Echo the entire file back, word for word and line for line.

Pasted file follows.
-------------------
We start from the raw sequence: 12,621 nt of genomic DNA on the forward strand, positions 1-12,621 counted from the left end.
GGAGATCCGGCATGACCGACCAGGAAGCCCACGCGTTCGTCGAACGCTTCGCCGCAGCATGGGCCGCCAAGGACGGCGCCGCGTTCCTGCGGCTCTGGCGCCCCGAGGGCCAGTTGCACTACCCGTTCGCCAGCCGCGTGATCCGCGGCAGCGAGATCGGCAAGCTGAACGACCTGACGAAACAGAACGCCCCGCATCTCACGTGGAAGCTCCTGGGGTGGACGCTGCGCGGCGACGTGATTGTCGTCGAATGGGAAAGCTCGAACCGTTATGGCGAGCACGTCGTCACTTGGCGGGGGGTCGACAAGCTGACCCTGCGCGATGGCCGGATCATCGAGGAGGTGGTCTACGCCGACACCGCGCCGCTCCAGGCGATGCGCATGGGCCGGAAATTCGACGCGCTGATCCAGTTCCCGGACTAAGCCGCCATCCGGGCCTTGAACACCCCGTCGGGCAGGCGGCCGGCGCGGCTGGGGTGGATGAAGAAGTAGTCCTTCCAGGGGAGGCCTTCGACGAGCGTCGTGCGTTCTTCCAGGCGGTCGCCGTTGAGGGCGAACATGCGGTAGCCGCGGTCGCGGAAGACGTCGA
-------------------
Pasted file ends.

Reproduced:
We start from the raw sequence: 12,621 nt of genomic DNA on the forward strand, positions 1-12,621 counted from the left end.
GGAGATCCGGCATGACCGACCAGGAAGCCCACGCGTTCGTCGAACGCTTCGCCGCAGCATGGGCCGCCAAGGACGGCGCCGCGTTCCTGCGGCTCTGGCGCCCCGAGGGCCAGTTGCACTACCCGTTCGCCAGCCGCGTGATCCGCGGCAGCGAGATCGGCAAGCTGAACGACCTGACGAAACAGAACGCCCCGCATCTCACGTGGAAGCTCCTGGGGTGGACGCTGCGCGGCGACGTGATTGTCGTCGAATGGGAAAGCTCGAACCGTTATGGCGAGCACGTCGTCACTTGGCGGGGGGTCGACAAGCTGACCCTGCGCGATGGCCGGATCATCGAGGAGGTGGTCTACGCCGACACCGCGCCGCTCCAGGCGATGCGCATGGGCCGGAAATTCGACGCGCTGATCCAGTTCCCGGACTAAGCCGCCATCCGGGCCTTGAACACCCCGTCGGGCAGGCGGCCGGCGCGGCTGGGGTGGATGAAGAAGTAGTCCTTCCAGGGGAGGCCTTCGACGAGCGTCGTGCGTTCTTCCAGGCGGTCGCCGTTGAGGGCGAACATGCGGTAGCCGCGGTCGCGGAAGACGTCGA